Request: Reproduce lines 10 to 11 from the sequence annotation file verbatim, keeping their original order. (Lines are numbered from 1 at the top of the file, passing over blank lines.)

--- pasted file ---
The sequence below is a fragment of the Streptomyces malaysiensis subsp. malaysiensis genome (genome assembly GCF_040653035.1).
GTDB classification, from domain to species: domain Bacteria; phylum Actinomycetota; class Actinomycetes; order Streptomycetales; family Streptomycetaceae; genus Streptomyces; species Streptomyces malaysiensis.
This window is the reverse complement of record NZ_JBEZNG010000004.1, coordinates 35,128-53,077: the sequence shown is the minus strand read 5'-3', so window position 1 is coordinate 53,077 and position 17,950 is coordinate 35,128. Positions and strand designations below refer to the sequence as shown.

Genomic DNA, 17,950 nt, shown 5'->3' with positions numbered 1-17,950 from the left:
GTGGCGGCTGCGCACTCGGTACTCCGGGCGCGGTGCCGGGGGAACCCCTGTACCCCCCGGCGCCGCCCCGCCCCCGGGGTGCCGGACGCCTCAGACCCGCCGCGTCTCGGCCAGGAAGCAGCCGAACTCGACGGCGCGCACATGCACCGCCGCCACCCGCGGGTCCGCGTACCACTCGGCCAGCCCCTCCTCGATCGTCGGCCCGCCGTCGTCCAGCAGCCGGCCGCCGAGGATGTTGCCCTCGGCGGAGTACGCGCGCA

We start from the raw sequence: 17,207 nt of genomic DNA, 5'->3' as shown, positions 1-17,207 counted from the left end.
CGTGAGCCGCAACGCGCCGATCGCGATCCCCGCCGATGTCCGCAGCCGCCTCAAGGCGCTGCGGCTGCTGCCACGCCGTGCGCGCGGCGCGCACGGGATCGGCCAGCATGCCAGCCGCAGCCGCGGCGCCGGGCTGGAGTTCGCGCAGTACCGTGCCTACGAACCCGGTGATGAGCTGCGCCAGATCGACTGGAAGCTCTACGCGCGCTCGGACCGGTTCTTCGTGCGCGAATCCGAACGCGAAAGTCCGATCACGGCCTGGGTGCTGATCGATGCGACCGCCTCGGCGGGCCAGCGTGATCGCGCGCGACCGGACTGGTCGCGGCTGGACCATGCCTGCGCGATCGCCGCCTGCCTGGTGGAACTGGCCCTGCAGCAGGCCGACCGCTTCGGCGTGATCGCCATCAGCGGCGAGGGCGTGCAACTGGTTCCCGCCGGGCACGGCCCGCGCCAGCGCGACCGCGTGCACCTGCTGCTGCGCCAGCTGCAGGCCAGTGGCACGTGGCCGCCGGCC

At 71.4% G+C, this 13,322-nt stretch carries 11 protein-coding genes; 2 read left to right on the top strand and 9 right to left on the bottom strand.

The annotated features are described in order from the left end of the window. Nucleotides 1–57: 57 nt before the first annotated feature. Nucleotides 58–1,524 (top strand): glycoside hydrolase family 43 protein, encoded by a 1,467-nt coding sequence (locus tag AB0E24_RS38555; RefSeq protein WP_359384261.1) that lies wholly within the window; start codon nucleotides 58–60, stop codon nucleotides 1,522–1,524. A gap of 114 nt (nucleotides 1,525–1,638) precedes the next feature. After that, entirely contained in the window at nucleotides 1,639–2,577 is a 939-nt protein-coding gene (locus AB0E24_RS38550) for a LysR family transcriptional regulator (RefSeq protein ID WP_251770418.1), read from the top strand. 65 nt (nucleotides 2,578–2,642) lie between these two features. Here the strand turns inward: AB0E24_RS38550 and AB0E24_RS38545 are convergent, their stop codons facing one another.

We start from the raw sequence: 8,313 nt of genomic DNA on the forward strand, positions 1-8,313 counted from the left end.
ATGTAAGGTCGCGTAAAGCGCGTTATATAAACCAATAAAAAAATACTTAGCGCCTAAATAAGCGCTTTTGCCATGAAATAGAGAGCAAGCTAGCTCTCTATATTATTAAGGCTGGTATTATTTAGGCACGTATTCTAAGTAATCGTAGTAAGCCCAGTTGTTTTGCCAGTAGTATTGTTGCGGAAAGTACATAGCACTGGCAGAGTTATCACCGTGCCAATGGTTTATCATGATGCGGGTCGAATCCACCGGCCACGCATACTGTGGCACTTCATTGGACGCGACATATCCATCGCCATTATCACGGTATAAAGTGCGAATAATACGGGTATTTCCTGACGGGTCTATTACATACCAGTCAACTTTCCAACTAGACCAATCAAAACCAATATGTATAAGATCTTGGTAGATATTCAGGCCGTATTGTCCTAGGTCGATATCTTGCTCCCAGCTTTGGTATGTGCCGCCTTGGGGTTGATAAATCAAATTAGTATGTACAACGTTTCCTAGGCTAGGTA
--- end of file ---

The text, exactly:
We start from the raw sequence: 8,313 nt of genomic DNA on the forward strand, positions 1-8,313 counted from the left end.
ATGTAAGGTCGCGTAAAGCGCGTTATATAAACCAATAAAAAAATACTTAGCGCCTAAATAAGCGCTTTTGCCATGAAATAGAGAGCAAGCTAGCTCTCTATATTATTAAGGCTGGTATTATTTAGGCACGTATTCTAAGTAATCGTAGTAAGCCCAGTTGTTTTGCCAGTAGTATTGTTGCGGAAAGTACATAGCACTGGCAGAGTTATCACCGTGCCAATGGTTTATCATGATGCGGGTCGAATCCACCGGCCACGCATACTGTGGCACTTCATTGGACGCGACATATCCATCGCCATTATCACGGTATAAAGTGCGAATAATACGGGTATTTCCTGACGGGTCTATTACATACCAGTCAACTTTCCAACTAGACCAATCAAAACCAATATGTATAAGATCTTGGTAGATATTCAGGCCGTATTGTCCTAGGTCGATATCTTGCTCCCAGCTTTGGTATGTGCCGCCTTGGGGTTGATAAATCAAATTAGTATGTACAACGTTTCCTAGGCTAGGTA